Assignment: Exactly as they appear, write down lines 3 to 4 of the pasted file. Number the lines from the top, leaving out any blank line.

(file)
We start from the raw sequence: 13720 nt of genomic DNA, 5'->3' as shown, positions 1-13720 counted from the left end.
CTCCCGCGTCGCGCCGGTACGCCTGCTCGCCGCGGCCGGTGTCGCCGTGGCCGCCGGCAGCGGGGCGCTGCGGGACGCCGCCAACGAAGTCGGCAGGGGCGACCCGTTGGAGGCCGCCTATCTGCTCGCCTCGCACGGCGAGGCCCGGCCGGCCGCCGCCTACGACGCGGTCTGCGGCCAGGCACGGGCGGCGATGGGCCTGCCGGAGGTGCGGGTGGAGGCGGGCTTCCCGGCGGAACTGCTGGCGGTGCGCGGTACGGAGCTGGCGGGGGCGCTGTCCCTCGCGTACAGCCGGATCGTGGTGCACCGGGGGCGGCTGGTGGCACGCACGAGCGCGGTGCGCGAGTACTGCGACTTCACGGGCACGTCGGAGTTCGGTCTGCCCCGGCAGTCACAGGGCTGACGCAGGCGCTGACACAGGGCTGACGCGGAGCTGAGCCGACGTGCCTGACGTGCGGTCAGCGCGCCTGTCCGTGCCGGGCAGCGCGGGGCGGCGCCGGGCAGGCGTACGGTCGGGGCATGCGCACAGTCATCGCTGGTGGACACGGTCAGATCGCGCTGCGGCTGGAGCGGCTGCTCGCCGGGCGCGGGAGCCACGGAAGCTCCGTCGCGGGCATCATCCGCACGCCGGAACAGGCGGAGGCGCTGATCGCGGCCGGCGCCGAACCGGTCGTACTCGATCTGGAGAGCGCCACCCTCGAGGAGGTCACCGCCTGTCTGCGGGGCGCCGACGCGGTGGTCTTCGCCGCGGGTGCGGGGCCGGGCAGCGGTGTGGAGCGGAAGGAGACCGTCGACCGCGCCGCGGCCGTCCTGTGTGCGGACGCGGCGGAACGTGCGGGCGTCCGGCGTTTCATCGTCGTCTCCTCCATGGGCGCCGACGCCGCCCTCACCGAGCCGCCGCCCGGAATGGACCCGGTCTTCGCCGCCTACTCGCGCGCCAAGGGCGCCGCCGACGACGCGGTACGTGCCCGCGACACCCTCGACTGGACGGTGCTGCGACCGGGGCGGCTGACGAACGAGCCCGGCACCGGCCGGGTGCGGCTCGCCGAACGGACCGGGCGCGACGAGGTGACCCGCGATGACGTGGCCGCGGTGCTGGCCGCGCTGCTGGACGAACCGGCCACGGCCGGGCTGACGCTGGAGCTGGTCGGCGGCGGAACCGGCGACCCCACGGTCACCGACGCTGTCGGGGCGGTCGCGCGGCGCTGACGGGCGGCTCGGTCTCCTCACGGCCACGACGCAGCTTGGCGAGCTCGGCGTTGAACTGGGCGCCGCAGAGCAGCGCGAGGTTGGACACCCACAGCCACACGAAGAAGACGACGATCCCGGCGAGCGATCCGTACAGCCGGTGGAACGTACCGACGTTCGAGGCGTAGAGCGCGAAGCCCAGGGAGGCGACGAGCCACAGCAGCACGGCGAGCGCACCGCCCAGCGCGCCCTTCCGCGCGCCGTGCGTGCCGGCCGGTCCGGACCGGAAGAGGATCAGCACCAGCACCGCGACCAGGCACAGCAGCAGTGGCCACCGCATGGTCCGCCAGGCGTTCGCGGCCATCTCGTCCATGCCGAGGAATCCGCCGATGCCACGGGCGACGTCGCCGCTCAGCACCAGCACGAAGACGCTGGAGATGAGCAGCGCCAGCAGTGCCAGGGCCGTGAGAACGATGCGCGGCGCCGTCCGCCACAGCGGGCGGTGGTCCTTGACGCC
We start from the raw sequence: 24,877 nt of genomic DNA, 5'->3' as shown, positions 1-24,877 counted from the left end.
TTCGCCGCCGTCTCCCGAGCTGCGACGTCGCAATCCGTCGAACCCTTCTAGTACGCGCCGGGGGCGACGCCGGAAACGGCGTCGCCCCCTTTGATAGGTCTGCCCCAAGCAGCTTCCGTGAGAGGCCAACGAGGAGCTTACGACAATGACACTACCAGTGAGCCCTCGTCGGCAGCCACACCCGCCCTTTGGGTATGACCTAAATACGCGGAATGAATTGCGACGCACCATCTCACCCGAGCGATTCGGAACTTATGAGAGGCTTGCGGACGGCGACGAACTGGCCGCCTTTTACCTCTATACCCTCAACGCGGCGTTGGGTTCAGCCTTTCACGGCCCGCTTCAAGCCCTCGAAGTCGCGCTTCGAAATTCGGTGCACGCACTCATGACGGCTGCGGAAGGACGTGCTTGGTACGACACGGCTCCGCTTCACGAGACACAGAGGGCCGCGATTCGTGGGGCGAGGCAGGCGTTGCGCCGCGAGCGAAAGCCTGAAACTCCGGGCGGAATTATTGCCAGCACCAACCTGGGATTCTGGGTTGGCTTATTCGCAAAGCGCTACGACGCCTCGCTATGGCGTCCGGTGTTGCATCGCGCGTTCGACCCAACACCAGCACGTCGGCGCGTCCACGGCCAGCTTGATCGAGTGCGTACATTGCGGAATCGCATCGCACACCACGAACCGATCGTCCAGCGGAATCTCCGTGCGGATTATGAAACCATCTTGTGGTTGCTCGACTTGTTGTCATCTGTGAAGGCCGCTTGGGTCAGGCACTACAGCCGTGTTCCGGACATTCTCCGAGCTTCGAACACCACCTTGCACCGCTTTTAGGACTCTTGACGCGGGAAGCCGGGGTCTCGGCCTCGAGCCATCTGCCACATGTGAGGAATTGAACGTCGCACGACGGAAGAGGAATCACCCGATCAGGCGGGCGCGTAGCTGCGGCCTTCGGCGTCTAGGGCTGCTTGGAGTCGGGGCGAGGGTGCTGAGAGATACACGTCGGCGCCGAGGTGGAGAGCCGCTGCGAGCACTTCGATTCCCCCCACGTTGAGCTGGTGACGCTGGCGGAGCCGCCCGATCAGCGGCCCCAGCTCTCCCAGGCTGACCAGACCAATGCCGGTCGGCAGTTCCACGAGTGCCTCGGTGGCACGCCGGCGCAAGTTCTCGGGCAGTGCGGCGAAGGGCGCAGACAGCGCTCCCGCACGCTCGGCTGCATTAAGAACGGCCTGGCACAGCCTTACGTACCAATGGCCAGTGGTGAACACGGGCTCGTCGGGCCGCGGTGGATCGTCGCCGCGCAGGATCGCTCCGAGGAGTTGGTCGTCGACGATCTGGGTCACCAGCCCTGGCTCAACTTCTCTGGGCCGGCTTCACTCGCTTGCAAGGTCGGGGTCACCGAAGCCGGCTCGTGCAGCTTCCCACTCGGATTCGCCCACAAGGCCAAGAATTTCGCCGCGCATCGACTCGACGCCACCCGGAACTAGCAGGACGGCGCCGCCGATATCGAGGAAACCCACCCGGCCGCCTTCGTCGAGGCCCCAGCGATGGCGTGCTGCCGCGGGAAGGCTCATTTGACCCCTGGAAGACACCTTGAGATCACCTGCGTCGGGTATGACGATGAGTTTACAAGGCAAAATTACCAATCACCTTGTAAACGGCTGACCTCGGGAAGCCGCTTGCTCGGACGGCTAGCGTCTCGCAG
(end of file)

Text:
We start from the raw sequence: 24,877 nt of genomic DNA, 5'->3' as shown, positions 1-24,877 counted from the left end.
TTCGCCGCCGTCTCCCGAGCTGCGACGTCGCAATCCGTCGAACCCTTCTAGTACGCGCCGGGGGCGACGCCGGAAACGGCGTCGCCCCCTTTGATAGGTCTGCCCCAAGCAGCTTCCGTGAGAGGCCAACGAGGAGCTTACGACAATGACACTACCAGTGAGCCCTCGTCGGCAGCCACACCCGCCCTTTGGGTATGACCTAAATACGCGGAATGAATTGCGACGCACCATCTCACCCGAGCGATTCGGAACTTATGAGAGGCTTGCGGACGGCGACGAACTGGCCGCCTTTTACCTCTATACCCTCAACGCGGCGTTGGGTTCAGCCTTTCACGGCCCGCTTCAAGCCCTCGAAGTCGCGCTTCGAAATTCGGTGCACGCACTCATGACGGCTGCGGAAGGACGTGCTTGGTACGACACGGCTCCGCTTCACGAGACACAGAGGGCCGCGATTCGTGGGGCGAGGCAGGCGTTGCGCCGCGAGCGAAAGCCTGAAACTCCGGGCGGAATTATTGCCAGCACCAACCTGGGATTCTGGGTTGGCTTATTCGCAAAGCGCTACGACGCCTCGCTATGGCGTCCGGTGTTGCATCGCGCGTTCGACCCAACACCAGCACGTCGGCGCGTCCACGGCCAGCTTGATCGAGTGCGTACATTGCGGAATCGCATCGCACACCACGAACCGATCGTCCAGCGGAATCTCCGTGCGGATTATGAAACCATCTTGTGGTTGCTCGACTTGTTGTCATCTGTGAAGGCCGCTTGGGTCAGGCACTACAGCCGTGTTCCGGACATTCTCCGAGCTTCGAACACCACCTTGCACCGCTTTTAGGACTCTTGACGCGGGAAGCCGGGGTCTCGGCCTCGAGCCATCTGCCACATGTGAGGAATTGAACGTCGCACGACGGAAGAGGAATCACCCGATCAGGCGGGCGCGTAGCTGCGGCCTTCGGCGTCTAGGGCTGCTTGGAGTCGGGGCGAGGGTGCTGAGAGATACACGTCGGCGCCGAGGTGGAGAGCCGCTGCGAGCACTTCGATTCCCCCCACGTTGAGCTGGTGACGCTGGCGGAGCCGCCCGATCAGCGGCCCCAGCTCTCCCAGGCTGACCAGACCAATGCCGGTCGGCAGTTCCACGAGTGCCTCGGTGGCACGCCGGCGCAAGTTCTCGGGCAGTGCGGCGAAGGGCGCAGACAGCGCTCCCGCACGCTCGGCTGCATTAAGAACGGCCTGGCACAGCCTTACGTACCAATGGCCAGTGGTGAACACGGGCTCGTCGGGCCGCGGTGGATCGTCGCCGCGCAGGATCGCTCCGAGGAGTTGGTCGTCGACGATCTGGGTCACCAGCCCTGGCTCAACTTCTCTGGGCCGGCTTCACTCGCTTGCAAGGTCGGGGTCACCGAAGCCGGCTCGTGCAGCTTCCCACTCGGATTCGCCCACAAGGCCAAGAATTTCGCCGCGCATCGACTCGACGCCACCCGGAACTAGCAGGACGGCGCCGCCGATATCGAGGAAACCCACCCGGCCGCCTTCGTCGAGGCCCCAGCGATGGCGTGCTGCCGCGGGAAGGCTCATTTGACCCCTGGAAGACACCTTGAGATCACCTGCGTCGGGTATGACGATGAGTTTACAAGGCAAAATTACCAATCACCTTGTAAACGGCTGACCTCGGGAAGCCGCTTGCTCGGACGGCTAGCGTCTCGCAG